Getting a Sense for Troubleshooting

Shutterstock/ Francescomoufotografo
Shutterstock/ Francescomoufotografo

I recently updated material I had originally written in 1995 for a forthcoming power quality seminar on the latest PQ measuring, monitoring and mitigating tools. Many of the tools are as necessary now as they were then, so here are my dusted-off tools you can use.

The following are the tools every electrical contractor should have at their disposal, as they are the minimum for troubleshooting PQ problems or performing periodic PQ audits:

  • Screwdriver: My very first slide highlights this basic complement, which is still one of the most important tools for fixing a number of PQ problems. Connections to equipment, breakers, switches and other devices can loosen over time from the heating and cooling cycles during load changes. As the gap increases, the impedance goes up, which results in more heat and in larger gaps, as well as larger voltage drop across the contact point. Eventually, the contact points may fail intermittently or catastrophically. Periodically check the tightness of connections with a properly insulated screwdriver. This also applies to torquing bolts on de-energized bus bars. Refer to guidelines in the NFPA 70B, Recommended Practice for Electrical Equipment Maintenance, and manufacturers’ maintenance instructions.
  • Digital volt meter (DVM): Often the first tool used, a DVM is good for the presence of sustained voltage levels, but it doesn’t have much use for intermittent or short- duration rms voltage variations. Likewise, it is not useful for detecting transients. The more advanced DVMs often have harmonic capability, though they may not follow the IEEE and IEC standards for measuring such, so the results may differ compared to a certified harmonic measuring device.
  • Clamp-on ammeter: Though voltage is often the parameter that deviates from normal in PQ disturbances, the current usually is the culprit in causing such. A significant current unbalance will result in a voltage unbalance. Harmonic currents from loads lead to the propagation of harmonic voltages. Like the shortcomings of a DVM, it often isn’t possible to detect the current change that resulted in the voltage sag or swell.
  • Infrared camera: The loose connection syndrome mentioned above can usually be detected efficiently using a thermal imaging camera. Many are available for under $100 that can connect to most cell phones to quickly detect hot spots in breaker panels, distribution systems and electrical equipment, such as motors.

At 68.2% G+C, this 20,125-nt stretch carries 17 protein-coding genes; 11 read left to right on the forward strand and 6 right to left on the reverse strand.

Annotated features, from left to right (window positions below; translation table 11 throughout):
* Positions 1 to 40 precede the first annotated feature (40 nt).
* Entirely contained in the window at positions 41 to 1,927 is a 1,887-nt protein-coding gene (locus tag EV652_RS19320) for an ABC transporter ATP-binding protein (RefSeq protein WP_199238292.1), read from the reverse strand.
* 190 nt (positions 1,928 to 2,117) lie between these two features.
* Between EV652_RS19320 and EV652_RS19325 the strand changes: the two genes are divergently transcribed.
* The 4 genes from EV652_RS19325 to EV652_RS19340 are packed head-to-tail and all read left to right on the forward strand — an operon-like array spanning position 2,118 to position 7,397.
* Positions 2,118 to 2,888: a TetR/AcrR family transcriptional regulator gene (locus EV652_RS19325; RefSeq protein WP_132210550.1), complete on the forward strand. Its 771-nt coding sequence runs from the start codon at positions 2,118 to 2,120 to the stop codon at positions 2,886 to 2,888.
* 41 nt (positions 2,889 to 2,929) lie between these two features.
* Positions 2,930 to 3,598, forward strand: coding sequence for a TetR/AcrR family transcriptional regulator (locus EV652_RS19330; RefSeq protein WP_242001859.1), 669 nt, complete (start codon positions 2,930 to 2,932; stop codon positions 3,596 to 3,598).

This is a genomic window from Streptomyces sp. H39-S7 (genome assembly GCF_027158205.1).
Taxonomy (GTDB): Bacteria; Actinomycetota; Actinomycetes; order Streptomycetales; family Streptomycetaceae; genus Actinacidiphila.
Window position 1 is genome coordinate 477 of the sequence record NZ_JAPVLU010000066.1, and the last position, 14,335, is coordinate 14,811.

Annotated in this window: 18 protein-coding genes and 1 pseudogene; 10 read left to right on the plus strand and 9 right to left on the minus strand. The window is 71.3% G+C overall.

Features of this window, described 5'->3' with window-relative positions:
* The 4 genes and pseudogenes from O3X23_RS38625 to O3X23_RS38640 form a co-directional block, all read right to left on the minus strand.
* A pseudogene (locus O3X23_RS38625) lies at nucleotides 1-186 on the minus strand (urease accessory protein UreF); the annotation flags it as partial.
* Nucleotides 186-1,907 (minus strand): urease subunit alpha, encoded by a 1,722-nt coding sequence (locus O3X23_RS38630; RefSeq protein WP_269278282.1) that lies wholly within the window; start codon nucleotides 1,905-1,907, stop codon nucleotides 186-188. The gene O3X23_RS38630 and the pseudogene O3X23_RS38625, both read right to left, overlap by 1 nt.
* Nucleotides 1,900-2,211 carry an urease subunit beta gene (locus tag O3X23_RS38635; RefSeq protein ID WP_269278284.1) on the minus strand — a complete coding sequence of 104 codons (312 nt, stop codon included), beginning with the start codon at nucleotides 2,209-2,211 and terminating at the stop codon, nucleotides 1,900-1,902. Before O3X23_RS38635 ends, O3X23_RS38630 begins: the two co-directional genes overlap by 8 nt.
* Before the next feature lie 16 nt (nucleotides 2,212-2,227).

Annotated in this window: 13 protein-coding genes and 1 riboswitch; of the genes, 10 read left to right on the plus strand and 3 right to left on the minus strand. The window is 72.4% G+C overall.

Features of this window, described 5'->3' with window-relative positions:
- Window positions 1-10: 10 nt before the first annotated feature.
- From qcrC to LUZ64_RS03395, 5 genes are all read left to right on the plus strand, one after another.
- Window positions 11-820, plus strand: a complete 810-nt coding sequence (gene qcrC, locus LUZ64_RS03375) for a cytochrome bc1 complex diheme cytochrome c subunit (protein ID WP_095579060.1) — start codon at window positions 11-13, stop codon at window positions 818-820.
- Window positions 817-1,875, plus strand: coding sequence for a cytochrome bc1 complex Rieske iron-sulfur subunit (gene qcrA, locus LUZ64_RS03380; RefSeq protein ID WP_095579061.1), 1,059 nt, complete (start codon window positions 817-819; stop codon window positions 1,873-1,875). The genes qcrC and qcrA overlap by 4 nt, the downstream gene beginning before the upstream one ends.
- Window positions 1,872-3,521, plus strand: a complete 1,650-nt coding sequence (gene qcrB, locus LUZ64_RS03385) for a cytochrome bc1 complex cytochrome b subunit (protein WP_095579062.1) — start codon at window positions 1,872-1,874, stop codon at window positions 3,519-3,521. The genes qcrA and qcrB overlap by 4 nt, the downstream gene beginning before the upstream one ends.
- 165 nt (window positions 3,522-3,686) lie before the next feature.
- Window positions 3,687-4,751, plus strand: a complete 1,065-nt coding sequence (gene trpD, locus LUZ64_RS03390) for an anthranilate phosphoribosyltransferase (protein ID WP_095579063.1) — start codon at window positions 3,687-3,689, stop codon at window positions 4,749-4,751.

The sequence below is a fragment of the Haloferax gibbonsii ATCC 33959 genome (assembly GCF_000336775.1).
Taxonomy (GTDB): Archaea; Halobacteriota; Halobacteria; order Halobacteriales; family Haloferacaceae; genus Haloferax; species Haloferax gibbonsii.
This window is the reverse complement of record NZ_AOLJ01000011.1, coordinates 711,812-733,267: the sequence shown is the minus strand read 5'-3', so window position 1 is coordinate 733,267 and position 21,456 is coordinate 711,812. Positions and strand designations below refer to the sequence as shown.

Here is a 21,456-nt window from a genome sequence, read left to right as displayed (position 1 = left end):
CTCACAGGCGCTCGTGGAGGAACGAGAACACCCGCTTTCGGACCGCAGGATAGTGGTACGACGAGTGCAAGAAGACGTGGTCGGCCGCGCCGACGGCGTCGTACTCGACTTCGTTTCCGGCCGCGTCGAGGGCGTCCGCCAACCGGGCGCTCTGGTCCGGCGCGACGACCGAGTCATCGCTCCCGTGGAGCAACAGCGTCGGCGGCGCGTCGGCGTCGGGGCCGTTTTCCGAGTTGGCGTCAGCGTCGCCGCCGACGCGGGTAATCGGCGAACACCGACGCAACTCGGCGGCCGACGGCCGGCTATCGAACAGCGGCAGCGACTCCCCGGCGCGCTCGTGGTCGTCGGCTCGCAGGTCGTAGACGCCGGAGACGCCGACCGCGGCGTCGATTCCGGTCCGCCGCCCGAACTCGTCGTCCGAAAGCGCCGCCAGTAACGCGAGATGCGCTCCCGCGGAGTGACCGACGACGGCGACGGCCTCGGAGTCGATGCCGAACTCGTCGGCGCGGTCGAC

• Data logger: While a few DVMs have data logging capability, their memory isn’t adequate for longer term monitoring. This is where a data logger comes in. A monthlong survey of voltage and current can find problems before they escalate into major ones. Data loggers in weather resistant-packages that can power off the phase are especially versatile.
  • Portable PQ monitor: Whereas the price point of a dedicated power quality monitor used to be out of the realm of most small electrical contractor firms, the price has dropped significantly in the past 10 years. Of course, you get what you pay for, so don’t expect a $2,000 monitor to have the same capabilities for triggering and waveform capture as the $5,000 unit. Be sure that the current probes you use have the responsiveness and bandwidth that take advantage of the PQ monitors. Renting is a good option.

In addition to these portable PQ tools, here are some others that may be very helpful in certain applications:

  • Permanently installed system monitor: This is like having portable monitors throughout the facility on a 24/7 basis. Not only can potential problems be found early, but when something does occur, you can determine the source and extent of the effects at the click of a button.
  • Ground impedance tester: Good grounds are key to preventing many PQ problems and having an equipotential grounding system.
  • Spectrum analyzer: Not all extraneous signal issues are steady harmonics, or they may be above the bandwidth of the measuring instrument, including noise, which is what the spectrum analyzer is for.
  • Oscilloscope: Though most PQ monitors have built-in oscilloscope capabilities, the high-frequency o-scope can be useful in specialized cases.

There’s one more tool you’ll use that you always carry with you: your senses.

Here’s a still-relevant cautionary note from that original seminar. During my presentation, I would ask, “When conducting a PQ survey or study, use all of your senses but …” Someone in the audience usually would shout out “Touch!”

Your eyes can see wiring mistakes, “blinks” and flickering lights. You can usually hear transformers hum from harmonics and smell overheated electromagnetic devices, but touch should be thrown out as an option.

You’ll want to keep your PQ tools handy, but your hands off your work.

About the Author

Richard P. Bingham

Power Quality Columnist

Richard P. Bingham, a contributing editor for power quality, can be reached at 732.248.4393.

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